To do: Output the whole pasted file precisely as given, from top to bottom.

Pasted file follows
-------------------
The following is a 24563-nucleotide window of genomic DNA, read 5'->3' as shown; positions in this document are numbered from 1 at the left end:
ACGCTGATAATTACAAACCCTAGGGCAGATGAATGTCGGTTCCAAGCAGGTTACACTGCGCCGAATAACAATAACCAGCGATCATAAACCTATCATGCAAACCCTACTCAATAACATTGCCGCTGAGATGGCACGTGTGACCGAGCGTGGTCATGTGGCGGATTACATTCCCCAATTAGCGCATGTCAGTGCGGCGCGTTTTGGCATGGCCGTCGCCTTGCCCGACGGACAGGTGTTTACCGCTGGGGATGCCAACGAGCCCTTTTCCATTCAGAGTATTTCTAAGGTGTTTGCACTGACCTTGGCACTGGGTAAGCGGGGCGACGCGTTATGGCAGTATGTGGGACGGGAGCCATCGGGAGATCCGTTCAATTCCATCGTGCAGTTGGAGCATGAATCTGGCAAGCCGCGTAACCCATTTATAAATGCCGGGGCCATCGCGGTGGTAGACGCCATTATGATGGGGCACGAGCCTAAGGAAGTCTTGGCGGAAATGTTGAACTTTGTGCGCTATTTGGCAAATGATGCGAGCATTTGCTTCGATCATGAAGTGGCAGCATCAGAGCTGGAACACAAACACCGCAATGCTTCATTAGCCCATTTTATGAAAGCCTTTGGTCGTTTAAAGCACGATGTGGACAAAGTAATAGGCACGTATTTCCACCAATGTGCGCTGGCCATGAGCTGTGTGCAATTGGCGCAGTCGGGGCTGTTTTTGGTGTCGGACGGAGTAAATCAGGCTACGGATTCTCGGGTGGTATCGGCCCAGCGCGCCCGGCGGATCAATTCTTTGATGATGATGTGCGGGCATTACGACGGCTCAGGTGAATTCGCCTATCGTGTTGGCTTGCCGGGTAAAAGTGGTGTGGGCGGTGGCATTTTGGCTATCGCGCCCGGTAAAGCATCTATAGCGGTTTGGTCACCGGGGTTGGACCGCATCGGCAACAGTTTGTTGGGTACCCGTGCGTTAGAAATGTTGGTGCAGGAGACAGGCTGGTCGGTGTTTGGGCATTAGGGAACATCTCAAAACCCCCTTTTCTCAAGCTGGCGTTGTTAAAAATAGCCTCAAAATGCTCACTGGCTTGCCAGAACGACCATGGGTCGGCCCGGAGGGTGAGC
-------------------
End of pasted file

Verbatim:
The following is a 24563-nucleotide window of genomic DNA, read 5'->3' as shown; positions in this document are numbered from 1 at the left end:
ACGCTGATAATTACAAACCCTAGGGCAGATGAATGTCGGTTCCAAGCAGGTTACACTGCGCCGAATAACAATAACCAGCGATCATAAACCTATCATGCAAACCCTACTCAATAACATTGCCGCTGAGATGGCACGTGTGACCGAGCGTGGTCATGTGGCGGATTACATTCCCCAATTAGCGCATGTCAGTGCGGCGCGTTTTGGCATGGCCGTCGCCTTGCCCGACGGACAGGTGTTTACCGCTGGGGATGCCAACGAGCCCTTTTCCATTCAGAGTATTTCTAAGGTGTTTGCACTGACCTTGGCACTGGGTAAGCGGGGCGACGCGTTATGGCAGTATGTGGGACGGGAGCCATCGGGAGATCCGTTCAATTCCATCGTGCAGTTGGAGCATGAATCTGGCAAGCCGCGTAACCCATTTATAAATGCCGGGGCCATCGCGGTGGTAGACGCCATTATGATGGGGCACGAGCCTAAGGAAGTCTTGGCGGAAATGTTGAACTTTGTGCGCTATTTGGCAAATGATGCGAGCATTTGCTTCGATCATGAAGTGGCAGCATCAGAGCTGGAACACAAACACCGCAATGCTTCATTAGCCCATTTTATGAAAGCCTTTGGTCGTTTAAAGCACGATGTGGACAAAGTAATAGGCACGTATTTCCACCAATGTGCGCTGGCCATGAGCTGTGTGCAATTGGCGCAGTCGGGGCTGTTTTTGGTGTCGGACGGAGTAAATCAGGCTACGGATTCTCGGGTGGTATCGGCCCAGCGCGCCCGGCGGATCAATTCTTTGATGATGATGTGCGGGCATTACGACGGCTCAGGTGAATTCGCCTATCGTGTTGGCTTGCCGGGTAAAAGTGGTGTGGGCGGTGGCATTTTGGCTATCGCGCCCGGTAAAGCATCTATAGCGGTTTGGTCACCGGGGTTGGACCGCATCGGCAACAGTTTGTTGGGTACCCGTGCGTTAGAAATGTTGGTGCAGGAGACAGGCTGGTCGGTGTTTGGGCATTAGGGAACATCTCAAAACCCCCTTTTCTCAAGCTGGCGTTGTTAAAAATAGCCTCAAAATGCTCACTGGCTTGCCAGAACGACCATGGGTCGGCCCGGAGGGTGAGC